In this article, I will put forward one way of answering the question: how much evidence should expect for God, as Christians understand him to be? Essentially this is one answer, among others, to the critique that:
If God exists, then we should have unquestionable evidence for his existence.
He should have the power to make unquestionable evidence for his existence.
I do not have unquestionable evidence for God. Therefore, I have reason to believe that God does not exist.
I think this piece of abductive reasoning is good, but it does not take into account any of the reasons for which God probably does not want to give us unquestionable evidence for his existence. I will argue that limiting evidence to a sufficient, rather than an unquestionable, level is conducive of freedom.
The above critique notes God should have the power to create unquestionable evidence. However, wanting us to know of his existence does not appear to be God's only objective. God's more complex desires for how he wants us to live appear to require freedom which conflicts with unquestionable evidence.
God appears to allow us to choose to trust in him or not.
Christians believe God is in control of the whole universe, yet he allows evil to exist for a time. Exactly why God chooses to do this is difficult to work out in full. These are a few reasons however.
One of God's objectives is to build a relationship with us and he does this in the context of freedom. This desire for this is most clearly shown by the personal way that God gives us a way out of evil. God himself comes to pay the price of evil by dying, but as he is doing this, he reveals who he is to us.
I am not entirely certain why he chooses to give us freedom in this. However, one possibility is that if we followed God without having room to question we would not grow to be like him in our character. Having to make the choices in each moment to do right or wrong and even to consider why the action is right or wrong support this process of development toward full personality.
I think that the lack of unquestionable evidence is related to this. Without the ability to doubt God we would not be able to reject God in our minds. By continuation, evil might not be possible under such conditions and so too this freedom to choose.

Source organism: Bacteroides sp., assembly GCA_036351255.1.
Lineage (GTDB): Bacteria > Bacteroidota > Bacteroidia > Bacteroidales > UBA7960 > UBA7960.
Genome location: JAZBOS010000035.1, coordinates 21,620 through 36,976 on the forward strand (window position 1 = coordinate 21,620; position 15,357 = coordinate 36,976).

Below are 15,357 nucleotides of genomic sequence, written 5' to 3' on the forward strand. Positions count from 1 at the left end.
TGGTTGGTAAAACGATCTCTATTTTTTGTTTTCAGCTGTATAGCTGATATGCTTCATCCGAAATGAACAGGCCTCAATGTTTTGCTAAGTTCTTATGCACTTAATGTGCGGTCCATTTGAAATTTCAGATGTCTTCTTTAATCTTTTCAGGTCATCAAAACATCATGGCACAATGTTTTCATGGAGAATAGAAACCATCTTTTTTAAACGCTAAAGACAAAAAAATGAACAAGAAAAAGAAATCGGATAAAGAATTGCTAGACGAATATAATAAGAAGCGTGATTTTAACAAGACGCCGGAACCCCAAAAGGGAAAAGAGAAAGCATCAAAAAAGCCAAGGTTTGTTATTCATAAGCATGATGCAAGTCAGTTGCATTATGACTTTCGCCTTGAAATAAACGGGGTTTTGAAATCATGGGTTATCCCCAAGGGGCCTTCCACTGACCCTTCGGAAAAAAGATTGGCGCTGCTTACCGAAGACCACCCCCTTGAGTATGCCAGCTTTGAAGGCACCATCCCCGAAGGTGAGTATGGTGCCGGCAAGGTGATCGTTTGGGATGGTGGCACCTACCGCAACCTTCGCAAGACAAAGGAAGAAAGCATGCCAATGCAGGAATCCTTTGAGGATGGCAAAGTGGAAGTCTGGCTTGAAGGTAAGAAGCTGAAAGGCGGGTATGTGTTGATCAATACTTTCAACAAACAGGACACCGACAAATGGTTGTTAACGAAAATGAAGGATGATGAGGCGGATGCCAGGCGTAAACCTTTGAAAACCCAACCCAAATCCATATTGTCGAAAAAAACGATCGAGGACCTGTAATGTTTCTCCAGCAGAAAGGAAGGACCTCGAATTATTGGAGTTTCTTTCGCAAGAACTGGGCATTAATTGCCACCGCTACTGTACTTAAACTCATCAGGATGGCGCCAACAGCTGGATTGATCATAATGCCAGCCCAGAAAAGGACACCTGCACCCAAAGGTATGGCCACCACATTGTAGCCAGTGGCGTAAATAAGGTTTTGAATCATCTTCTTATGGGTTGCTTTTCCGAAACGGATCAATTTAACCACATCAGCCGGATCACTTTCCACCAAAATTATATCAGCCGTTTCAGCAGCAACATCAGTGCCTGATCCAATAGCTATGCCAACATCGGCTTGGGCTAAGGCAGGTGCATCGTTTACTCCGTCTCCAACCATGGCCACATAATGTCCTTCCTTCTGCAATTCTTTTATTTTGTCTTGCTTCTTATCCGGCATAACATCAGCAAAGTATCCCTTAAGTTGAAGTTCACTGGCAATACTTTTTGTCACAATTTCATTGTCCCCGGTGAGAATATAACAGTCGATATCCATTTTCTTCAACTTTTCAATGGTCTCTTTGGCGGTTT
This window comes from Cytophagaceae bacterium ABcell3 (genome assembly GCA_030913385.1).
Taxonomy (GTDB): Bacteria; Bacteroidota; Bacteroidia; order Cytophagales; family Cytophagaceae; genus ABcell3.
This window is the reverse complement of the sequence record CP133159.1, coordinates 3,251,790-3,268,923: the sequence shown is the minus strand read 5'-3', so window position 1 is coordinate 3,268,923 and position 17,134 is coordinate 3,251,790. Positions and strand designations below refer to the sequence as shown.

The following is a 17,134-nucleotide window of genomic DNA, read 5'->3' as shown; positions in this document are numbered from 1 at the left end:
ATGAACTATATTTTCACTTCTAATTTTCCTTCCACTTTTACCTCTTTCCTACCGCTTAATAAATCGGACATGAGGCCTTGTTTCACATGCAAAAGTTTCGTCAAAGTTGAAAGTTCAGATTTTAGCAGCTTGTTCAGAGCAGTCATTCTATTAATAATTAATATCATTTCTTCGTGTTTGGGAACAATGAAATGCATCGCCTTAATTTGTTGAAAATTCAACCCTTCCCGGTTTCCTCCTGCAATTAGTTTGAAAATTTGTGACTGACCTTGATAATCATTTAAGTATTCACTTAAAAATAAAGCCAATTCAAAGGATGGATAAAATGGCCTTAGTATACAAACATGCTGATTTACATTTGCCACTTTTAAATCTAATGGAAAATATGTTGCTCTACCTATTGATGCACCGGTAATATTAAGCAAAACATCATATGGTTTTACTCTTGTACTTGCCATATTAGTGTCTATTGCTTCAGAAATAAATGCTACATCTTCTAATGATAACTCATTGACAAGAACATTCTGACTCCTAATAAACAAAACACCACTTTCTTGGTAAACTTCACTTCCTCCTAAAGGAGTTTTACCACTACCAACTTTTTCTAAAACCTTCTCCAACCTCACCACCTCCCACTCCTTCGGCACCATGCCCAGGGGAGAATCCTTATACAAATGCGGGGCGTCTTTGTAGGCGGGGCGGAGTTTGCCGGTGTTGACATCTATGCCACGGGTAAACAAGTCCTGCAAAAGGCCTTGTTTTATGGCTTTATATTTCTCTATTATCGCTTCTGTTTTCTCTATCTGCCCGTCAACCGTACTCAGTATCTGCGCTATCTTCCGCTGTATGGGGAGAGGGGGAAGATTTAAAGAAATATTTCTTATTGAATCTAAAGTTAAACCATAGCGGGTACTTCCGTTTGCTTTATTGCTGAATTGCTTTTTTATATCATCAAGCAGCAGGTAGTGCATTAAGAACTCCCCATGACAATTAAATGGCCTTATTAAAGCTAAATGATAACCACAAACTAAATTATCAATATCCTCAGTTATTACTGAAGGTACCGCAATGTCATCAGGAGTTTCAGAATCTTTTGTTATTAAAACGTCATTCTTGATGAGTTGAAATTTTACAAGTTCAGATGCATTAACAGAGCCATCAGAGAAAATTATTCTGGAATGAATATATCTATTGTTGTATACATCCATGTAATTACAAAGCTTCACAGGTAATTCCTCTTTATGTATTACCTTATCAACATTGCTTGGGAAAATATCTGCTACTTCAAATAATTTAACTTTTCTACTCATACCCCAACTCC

Interestingly, in Genesis chapter 3, verse 1, the Serpent's (Devil's) first words are about doubting God: 'Did God really say, "You must not eat from any tree in the garden?"' implying, perhaps, that this is a precondition for their actions against God's commands.
To choose to follow God rationally also requires evidence. Because God seeks to be in relation with us, we must have access to sufficient knowledge to know him or the Christian notion of who God is would be inconsistent.
We do have this evidence. The Bible is the best source for this evidence as its parts were written with the purpose of showing God's relationship with us (I will differ considering the historical reliability, rational consistency and authorship of the Bible to other works).
Jesus coming to earth is the clearest revelation of God and enables us to know him and have relationship with God.
Additionally, without this evidence we would not be able to live life the way God intends. 2 Peter chapter 1 states 'His divine power has given us everything we need for a godly life through our knowledge of him...' This knowledge in the Bible is the knowledge that leads to the truly good life.
In conclusion, evidence for God is not unquestionable, but it is recorded in the Bible. This knowledge is sufficient to know God. By only giving us this kind of evidence we can have freedom to choose to follow God or not.
Alex Gillespie is an undergraduate student from Wollongong now based in Sydney.
Alex Gillespie's previous articles may be viewed at http://www.pressserviceinternational.org/alex-gillespie.html